AKAP8 (A-kinase anchor protein 8), also known as AKAP95, is an RNA-binding protein and a splicing regulatory factor that acts as a tumor suppressor protein by interacting with hnRNPM, antagonizing its splicing activity on CD44 exon skipping [147]. In mammalian cells, AKAP8 is mainly present in the nuclear matrix where it co-localizes and physically interacts with DDX5 [148]. Considering the oncogenic role of DDX5 in breast cancer, the overexpression of DDX5 could be crucial for limiting the oncosuppressive action of AKAP8 through its nuclear sequestration. Indeed, as demonstrated, cells with loss of AKAP8 exhibit accelerated EMT and elevated breast cancer metastatic potential [147].
Our analysis found that GOLIM4 (Golgi integral membrane protein 4) is a specific interactor of DDX5. GOLIM4 acts as a tumor suppressor, but its expression is downregulated by the oncogenic miRNA miR-105-3p which is overexpressed in cancer cells [149]. As already mentioned, DDX5 controls, either directly or indirectly, miRNA maturation. Thus, a high level of DDX5 could either directly inhibit GOLIM4 via direct interaction or enhance the concentration of miR-105-3p to block the suppressor activity of GOLIM4.
KIF23 (kinesin family member 23) exerts a pro-tumor function in breast cancer by stimulating the Wnt/β-catenin pathway [150]. In colorectal cancer, this signaling is activated by the interaction of NEAT1 (nuclear enriched abundant transcript 1) with DDX5 to promote cancer and metastasis [151]. The identification of KIF23 as a direct interactor of DDX5 might suggest that a similar mechanism could be present in breast cancer cells.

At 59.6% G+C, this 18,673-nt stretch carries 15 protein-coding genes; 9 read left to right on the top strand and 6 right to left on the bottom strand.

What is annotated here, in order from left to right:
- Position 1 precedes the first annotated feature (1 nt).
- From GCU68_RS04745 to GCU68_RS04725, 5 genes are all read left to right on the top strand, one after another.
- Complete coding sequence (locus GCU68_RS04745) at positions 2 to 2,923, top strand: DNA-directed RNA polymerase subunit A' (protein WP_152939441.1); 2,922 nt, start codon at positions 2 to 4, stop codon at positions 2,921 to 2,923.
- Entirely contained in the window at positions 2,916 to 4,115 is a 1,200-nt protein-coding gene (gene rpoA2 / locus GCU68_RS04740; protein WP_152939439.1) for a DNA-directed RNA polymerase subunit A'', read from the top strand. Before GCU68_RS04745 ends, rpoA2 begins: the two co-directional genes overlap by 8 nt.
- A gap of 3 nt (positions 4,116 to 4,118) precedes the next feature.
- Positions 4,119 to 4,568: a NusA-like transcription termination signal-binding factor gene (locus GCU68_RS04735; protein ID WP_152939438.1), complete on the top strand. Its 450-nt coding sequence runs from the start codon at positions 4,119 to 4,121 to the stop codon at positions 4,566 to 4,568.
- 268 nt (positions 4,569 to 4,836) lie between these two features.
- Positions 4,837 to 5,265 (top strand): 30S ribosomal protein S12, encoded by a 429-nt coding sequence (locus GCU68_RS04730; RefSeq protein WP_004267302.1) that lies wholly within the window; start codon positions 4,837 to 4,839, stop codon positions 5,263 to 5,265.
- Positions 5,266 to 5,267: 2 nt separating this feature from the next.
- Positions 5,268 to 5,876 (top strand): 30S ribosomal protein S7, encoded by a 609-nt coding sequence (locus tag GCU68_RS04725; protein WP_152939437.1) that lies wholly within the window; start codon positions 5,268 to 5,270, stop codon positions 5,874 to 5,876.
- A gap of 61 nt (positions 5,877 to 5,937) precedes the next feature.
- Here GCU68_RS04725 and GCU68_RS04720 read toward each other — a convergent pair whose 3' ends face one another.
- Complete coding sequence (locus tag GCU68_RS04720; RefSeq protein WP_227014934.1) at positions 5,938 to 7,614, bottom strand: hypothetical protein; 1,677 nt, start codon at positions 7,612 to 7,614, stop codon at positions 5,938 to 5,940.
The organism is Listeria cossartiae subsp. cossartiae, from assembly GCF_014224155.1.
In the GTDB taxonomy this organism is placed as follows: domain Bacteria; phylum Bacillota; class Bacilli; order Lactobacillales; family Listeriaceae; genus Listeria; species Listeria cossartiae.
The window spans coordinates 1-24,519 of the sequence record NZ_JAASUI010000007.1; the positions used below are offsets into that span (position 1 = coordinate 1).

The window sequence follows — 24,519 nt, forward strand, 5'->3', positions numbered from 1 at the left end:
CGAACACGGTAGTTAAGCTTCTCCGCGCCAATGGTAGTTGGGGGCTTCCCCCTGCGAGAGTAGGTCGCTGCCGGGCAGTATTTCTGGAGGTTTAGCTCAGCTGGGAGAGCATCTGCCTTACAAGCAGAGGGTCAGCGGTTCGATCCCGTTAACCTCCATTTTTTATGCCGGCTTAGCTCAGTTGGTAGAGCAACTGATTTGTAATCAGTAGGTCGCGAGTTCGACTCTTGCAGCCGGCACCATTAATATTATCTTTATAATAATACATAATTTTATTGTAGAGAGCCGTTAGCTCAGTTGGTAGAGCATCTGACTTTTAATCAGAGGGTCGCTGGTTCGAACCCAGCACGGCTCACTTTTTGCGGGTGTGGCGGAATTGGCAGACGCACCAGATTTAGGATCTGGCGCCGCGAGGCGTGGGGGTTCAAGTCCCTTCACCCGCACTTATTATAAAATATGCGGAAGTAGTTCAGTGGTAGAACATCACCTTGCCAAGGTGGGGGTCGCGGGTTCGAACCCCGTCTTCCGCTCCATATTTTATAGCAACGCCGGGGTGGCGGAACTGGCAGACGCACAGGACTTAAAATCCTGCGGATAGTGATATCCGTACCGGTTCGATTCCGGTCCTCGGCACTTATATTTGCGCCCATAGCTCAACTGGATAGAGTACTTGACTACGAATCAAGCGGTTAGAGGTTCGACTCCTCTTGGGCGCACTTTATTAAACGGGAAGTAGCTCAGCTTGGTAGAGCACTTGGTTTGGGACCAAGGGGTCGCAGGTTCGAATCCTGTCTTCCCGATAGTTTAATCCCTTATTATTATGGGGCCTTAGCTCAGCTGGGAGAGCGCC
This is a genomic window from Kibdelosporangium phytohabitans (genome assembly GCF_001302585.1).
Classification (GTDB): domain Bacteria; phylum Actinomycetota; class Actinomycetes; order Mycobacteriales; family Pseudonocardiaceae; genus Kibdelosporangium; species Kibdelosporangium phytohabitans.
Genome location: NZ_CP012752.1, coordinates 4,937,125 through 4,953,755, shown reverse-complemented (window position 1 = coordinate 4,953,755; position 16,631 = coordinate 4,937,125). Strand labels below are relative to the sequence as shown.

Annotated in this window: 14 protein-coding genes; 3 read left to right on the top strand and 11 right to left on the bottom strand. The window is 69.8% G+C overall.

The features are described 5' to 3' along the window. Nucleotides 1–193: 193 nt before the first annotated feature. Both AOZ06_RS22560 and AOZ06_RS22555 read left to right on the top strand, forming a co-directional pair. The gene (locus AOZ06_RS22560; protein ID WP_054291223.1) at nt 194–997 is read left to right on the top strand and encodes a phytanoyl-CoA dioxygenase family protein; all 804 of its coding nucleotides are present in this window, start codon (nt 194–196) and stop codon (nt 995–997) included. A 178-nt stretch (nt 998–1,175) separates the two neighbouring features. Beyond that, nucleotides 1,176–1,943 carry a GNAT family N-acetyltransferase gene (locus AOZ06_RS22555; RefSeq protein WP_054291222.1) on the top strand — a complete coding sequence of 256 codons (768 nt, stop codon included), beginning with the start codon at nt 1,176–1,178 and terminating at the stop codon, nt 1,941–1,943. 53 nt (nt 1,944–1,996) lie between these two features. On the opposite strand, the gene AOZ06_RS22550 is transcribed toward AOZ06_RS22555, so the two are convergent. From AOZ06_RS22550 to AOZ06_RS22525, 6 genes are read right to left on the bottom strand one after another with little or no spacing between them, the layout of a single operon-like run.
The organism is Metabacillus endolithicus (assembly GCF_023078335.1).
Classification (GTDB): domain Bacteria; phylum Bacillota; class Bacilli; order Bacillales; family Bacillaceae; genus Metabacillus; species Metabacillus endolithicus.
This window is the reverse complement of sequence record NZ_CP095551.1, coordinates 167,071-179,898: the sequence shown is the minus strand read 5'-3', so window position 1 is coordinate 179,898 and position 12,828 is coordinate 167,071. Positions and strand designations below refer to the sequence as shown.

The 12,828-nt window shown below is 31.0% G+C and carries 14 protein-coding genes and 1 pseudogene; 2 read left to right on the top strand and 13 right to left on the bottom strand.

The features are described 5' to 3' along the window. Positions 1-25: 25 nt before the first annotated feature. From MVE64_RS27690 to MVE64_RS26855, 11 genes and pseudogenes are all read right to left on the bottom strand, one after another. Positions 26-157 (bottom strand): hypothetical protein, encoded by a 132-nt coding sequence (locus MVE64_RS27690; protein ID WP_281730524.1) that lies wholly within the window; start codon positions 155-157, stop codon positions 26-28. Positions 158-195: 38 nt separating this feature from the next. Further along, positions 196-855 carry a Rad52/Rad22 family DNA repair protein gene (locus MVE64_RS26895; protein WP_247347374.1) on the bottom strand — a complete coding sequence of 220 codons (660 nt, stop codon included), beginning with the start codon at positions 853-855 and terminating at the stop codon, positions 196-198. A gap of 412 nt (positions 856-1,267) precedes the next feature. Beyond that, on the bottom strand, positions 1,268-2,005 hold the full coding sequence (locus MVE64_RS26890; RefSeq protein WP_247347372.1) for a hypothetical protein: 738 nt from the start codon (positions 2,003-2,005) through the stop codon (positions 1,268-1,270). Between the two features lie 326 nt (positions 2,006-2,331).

MCM5 (minichromosome maintenance complex component 5) has been recently found overexpressed in breast cancer patients [152]. A previous study reported the observation that MCM2, MCM5 and CDC45 proteins are all downregulated in DDX5-depleted breast cancer cells [153]; however, the role of the direct interaction between DDX5 and MCM5 in the regulation of MCM5 levels is presently unclear.
MYOD1 (myogenic differentiation 1) is a transcription factor that inhibits breast cancer differentiation, acting as a tumor suppressor [154]. Since DDX5 acts as an oncogene in breast cancer, the significance of the interaction with DDX5 is unclear, since it was reported that the RNA helicases DDX5 and DDX17 are positive regulators of the transcription activity of MYOD1 [155]. However, the mechanism underlying the oncosuppressor role of MYOD1 in breast cancer has not been discovered yet, so investigating its interaction with DDX5 might provide some clues about the molecular pathways involved.
Another unique interactor of DDX5 is the splicing factor SRSF1 (serine and arginine-rich splicing factor 1). It is upregulated in breast tumors, and its overexpression promotes transformation by the P-AKT/C-MYC axis [156]. Nevertheless, it was demonstrated that the loss of SRSF1 (also known as ASF/SF2) induces R-loop accumulation and genomic instability [157]. SRSF1 interacts with Thrap3 (thyroid hormone receptor associated protein 3) and DDX5, which promote R-loop resolution in breast cancer cells [158]. Thus, the oncogenic role of SRSF1 and DDX5 might also be to increase the DNA damage tolerance of cancer cells by reducing R-loop accumulation and preventing cell death.

4.3.2. Prostate Cancer

MBNL1 (muscleblind-like splicing regulator 1) is a tumor suppressor factor that was found downregulated in different cancers, including prostate cancer [159,160]. Its interaction with DDX5 has been already shown in myotonic dystrophy type I, where DDX5 acts as a modifier of MBNL1 splicing activity [161]. Thus, DDX5 overexpression in prostate cancer might lead to the inhibition of the oncosuppressor activity of MBNL1.